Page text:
Dear Miss Snark,
What do you think about agents who also write the same genre they represent? Is there conflict of interest there? Should a writer searching for an agent consider this a red flag, something to be avoided?Thank you! (leaving a pail of gin and some yummies for KY to express gratitude for your fun and informative blog. Sorry, I don't know George's phone number, or I'd offer that.)
Of COURSE there's a conflict of interest, but it's almost impossible to say so without sounding petty. Not that something like that even registers with Miss Snark of course. Agents who write in your genre may in fact be pretty good judges of what sells, but face facts: they're taking a spot on a publisher's list that could be a client's.
I can't imagine having a conversation like:
MS: Snark Central, you called, you talk
Client: I see you have a new mystery coming out from Ballantine in hardcover "Miss Snark Solves the Case of the Missing Query Letter".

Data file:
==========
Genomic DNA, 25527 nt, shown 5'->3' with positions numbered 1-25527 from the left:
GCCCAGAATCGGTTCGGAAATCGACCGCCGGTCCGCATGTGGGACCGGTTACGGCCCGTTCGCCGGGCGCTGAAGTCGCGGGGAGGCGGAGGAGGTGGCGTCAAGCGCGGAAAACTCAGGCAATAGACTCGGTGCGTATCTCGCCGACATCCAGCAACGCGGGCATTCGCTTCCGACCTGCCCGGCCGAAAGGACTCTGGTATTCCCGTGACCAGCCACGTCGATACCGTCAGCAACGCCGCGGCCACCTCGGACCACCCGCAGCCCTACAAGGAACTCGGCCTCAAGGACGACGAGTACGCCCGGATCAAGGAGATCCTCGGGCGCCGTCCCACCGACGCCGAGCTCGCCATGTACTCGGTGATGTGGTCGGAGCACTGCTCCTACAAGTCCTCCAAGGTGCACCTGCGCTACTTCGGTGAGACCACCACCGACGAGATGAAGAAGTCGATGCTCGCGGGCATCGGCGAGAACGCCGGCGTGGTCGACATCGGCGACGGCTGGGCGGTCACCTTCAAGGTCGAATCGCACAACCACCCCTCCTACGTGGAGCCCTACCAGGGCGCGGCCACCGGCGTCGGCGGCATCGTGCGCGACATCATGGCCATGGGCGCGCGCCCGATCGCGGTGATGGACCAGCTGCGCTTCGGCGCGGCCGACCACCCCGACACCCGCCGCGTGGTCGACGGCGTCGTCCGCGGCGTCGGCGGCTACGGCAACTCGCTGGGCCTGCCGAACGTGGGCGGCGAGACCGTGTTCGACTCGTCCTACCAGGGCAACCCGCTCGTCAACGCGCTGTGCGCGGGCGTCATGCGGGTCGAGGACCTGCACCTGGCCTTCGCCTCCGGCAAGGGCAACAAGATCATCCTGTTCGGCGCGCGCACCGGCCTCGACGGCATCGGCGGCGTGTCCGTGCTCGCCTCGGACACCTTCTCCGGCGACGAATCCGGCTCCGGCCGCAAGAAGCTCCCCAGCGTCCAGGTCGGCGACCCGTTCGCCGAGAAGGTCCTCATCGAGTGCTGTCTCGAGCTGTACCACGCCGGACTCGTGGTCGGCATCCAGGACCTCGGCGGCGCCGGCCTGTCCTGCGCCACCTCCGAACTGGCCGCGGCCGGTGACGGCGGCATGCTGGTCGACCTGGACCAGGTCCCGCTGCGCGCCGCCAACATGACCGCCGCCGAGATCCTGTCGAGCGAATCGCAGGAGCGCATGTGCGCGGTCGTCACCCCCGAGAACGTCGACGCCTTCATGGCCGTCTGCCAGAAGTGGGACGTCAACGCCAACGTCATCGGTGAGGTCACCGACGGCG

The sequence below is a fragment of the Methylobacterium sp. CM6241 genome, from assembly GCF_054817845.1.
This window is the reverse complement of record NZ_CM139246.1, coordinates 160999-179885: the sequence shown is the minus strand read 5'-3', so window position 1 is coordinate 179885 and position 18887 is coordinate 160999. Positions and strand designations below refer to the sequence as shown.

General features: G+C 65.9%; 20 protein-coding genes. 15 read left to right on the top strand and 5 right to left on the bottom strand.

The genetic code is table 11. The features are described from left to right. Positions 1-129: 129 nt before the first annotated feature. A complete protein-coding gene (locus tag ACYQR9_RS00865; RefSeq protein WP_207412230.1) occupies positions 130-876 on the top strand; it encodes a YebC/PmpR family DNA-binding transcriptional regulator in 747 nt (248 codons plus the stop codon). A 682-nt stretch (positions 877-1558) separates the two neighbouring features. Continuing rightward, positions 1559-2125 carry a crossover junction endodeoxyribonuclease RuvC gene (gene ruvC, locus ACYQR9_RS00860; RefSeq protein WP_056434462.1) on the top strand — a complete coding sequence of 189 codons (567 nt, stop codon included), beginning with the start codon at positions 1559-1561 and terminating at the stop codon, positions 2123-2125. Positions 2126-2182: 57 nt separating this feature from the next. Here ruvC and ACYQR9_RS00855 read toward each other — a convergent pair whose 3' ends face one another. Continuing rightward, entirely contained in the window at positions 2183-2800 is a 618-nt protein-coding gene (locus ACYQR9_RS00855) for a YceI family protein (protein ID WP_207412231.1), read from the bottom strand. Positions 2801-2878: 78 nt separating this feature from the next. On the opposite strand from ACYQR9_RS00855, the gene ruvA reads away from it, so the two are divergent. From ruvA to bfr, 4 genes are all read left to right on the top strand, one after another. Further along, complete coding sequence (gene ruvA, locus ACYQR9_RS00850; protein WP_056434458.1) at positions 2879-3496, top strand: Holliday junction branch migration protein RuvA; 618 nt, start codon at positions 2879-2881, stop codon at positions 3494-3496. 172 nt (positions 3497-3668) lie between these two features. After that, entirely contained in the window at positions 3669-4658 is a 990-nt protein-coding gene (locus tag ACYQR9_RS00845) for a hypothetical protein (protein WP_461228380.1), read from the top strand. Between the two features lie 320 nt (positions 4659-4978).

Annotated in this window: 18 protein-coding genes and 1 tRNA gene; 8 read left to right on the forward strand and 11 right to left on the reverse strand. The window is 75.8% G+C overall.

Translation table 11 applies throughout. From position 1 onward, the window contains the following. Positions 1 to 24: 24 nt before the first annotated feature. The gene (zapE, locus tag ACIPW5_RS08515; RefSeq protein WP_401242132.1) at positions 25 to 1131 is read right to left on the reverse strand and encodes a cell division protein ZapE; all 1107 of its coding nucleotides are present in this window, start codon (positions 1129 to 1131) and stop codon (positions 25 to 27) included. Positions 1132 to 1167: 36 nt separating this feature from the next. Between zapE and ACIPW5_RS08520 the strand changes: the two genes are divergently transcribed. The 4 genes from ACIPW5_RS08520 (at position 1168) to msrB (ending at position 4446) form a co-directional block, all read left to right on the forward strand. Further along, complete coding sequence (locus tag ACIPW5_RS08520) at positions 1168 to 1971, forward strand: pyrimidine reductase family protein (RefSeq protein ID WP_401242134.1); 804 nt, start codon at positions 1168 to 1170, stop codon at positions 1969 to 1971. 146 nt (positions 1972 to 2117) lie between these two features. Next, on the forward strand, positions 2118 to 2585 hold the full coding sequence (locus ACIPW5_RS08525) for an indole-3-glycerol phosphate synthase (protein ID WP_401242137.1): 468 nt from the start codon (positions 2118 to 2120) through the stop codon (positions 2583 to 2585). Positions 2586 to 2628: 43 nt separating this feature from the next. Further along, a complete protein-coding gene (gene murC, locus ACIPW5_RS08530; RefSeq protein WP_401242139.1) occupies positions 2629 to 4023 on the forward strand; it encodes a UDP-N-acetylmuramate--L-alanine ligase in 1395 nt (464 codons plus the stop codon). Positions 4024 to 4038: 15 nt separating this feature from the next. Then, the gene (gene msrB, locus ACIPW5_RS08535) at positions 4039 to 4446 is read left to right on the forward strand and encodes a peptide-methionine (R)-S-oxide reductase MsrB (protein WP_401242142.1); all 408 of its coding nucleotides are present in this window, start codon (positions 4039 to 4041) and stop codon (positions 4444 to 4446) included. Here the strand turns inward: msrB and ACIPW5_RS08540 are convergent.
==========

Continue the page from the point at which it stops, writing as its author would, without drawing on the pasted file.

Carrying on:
MS: yes, yes, I do, and I'm going to invite you to my book launch party.
Client: was that the same editor who passed on my book "Miss Fox Murders A Hen"?
MS: yes, yes, but ...
Client: passed on it cause the list was FULL???
MS: yes, but really, the two things are not related
Client: expect my termination letter to be delivered via rock through the window. You haven't heard the last of me missy, you and your little dog too.
MS: boy, I hope that advance holds out for a year, I have no clients. KY! KY! Get your harmonica, we're going busking in the subway for kibble.
I think it's icky. I think book reviewers writing novels is worse and New York Times columnists and critics being reviewed in the Times and selected as Notable books is the worst, but it all falls under the icky umbrella.